Brazilian farmer Simone Silotti to receive IICA “Leaders of Rurality” award for initiative that connects farmers and organizations working to feed at-risk population
San Jose, 17 June 2021 (IICA). Simone Silotti, a Brazilian farmer and creator of “Do an incredible good”—a project that connects farmers and organizations working with at-risk populations—will receive the “Soul of Rurality” award, bestowed on noteworthy Leaders of Rurality in the Americas by the Inter-American Institute for Cooperation on Agriculture (IICA).
The award is part of an initiative by the specialized agency in rural and agricultural development to recognize the men and women who are leaving their mark and making a difference in the rural areas of Latin America and the Caribbean.
In addition to receiving the “Soul of Rurality” award, the Leaders of Rurality recognized by IICA will be invited to participate in several of the agency’s advisory bodies.
“This award pays tribute to those who are playing a unique dual role: guaranteeing food and nutritional security by producing under all circumstances, and protecting the biodiversity of the planet. It will also emphasize their capacity to be positive role models in the rural areas of the region”, stated Manuel Otero, Director General of IICA.
Within the framework of this initiative, IICA strives to ensure the recognition opens spaces for cooperation with state, civil society, and private sector organizations to gain support for their causes.
“These are people whose influence can be seen in the food that we eat—wherever it may end up—and in each plot of agricultural land and in the communities where farmers and their families live. These are men and women who are leaving their mark and are the soul of rurality because they produce, plant, harvest, create, innovate, and unite”, reflected IICA’s Director General upon launching the initiative.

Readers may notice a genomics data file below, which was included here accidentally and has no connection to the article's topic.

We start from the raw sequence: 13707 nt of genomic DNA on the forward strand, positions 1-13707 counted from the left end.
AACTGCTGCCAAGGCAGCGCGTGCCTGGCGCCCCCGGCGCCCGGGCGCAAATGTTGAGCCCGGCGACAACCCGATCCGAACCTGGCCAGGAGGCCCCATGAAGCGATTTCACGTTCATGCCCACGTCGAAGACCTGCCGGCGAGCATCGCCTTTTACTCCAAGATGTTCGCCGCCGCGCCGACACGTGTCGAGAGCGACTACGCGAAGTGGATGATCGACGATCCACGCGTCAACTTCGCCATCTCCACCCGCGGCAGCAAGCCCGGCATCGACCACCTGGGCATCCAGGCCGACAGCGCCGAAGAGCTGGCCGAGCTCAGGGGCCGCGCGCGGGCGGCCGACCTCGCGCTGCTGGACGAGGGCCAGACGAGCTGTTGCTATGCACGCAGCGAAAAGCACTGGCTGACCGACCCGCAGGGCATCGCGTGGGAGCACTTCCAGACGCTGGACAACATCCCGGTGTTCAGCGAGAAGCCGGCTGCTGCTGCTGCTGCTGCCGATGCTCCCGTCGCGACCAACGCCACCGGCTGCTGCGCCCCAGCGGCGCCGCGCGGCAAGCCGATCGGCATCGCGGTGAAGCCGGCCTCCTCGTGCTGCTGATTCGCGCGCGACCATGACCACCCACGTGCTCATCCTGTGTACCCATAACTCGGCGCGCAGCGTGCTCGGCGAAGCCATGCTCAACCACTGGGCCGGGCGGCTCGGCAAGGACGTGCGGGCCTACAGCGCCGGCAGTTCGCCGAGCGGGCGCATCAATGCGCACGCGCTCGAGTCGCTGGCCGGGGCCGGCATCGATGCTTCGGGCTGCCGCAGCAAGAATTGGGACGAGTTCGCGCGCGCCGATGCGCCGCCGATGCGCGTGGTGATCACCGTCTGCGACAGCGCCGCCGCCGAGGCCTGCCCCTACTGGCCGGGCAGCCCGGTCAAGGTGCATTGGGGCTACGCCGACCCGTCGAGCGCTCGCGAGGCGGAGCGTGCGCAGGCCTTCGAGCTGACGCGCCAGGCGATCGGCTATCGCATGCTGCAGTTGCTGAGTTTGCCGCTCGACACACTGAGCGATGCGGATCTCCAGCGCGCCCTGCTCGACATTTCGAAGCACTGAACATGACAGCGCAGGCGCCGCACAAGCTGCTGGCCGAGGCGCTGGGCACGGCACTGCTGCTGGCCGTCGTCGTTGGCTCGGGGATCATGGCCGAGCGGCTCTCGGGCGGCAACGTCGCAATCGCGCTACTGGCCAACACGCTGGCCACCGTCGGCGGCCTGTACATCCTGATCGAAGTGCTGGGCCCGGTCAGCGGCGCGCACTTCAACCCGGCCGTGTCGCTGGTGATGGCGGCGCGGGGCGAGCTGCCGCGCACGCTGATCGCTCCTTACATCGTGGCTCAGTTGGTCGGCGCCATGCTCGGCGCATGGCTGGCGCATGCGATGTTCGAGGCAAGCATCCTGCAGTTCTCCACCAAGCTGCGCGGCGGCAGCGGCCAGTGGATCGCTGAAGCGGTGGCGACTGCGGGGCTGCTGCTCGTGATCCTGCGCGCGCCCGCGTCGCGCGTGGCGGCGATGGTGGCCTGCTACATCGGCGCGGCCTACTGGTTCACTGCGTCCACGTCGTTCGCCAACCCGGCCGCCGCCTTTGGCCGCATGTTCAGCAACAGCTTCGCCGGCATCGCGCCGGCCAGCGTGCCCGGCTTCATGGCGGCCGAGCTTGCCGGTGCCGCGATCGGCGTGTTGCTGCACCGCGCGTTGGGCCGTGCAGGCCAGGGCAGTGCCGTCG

“They embody silent leadership, which is something we should spotlight and recognize. Above all, they are role models, because they transform, overcome adversity, and inspire”, he added.
IICA is working alongside its 34 Delegations in the Americas to select the first #LeadersofRurality.
The results of the initiative’s first phase will be presented to IICA’s Executive Committee, one of the Institute’s governing bodies.
Simone Silotti: a farmer working to connect small producers and organizations to help bring food to the most vulnerable populations
Brasilia. A daughter of farmers, Simone Silotti spent most of her childhood in the field, until she moved into the city at the age of 12.
Her father had lost their farm, forcing him to move his wife and five children to the populated Metropolitan Region of São Paulo, where he rented a home and set out to work as a mason to provide for his family. A heart attack ended the life of Mário Silotti at the age of 53.
Simone describes that her father was unhappy because he didn’t “fit” in the city. After his death, the family stayed and Mário’s fourth child and only daughter finished her degree in Social Studies, at the insistence of her father, and began to work as a researcher. “He insisted that we all study”, she says.
It wasn’t until she was 46—separated and a mother of two—that Simone gave in to the nostalgia she felt for rural life and invited her brothers to be part of a company that would take them back to the farm.
“My childhood was the happiest time of my life. We lived in abundance: mandarins, sugarcane, brown sugar, eggs, and everything my mother made. Besides an abundance of food, we lacked everything else, but I always felt nostalgic for the past”.
Her brothers were on board and the family bought a 24,000-square-meter property in the town of Quatinga, Mogi das Cruzes, 90 km from São Paulo and one of the 39 municipalities of the Metropolitan Region’s green belt that guarantees food security to more than 16 million people.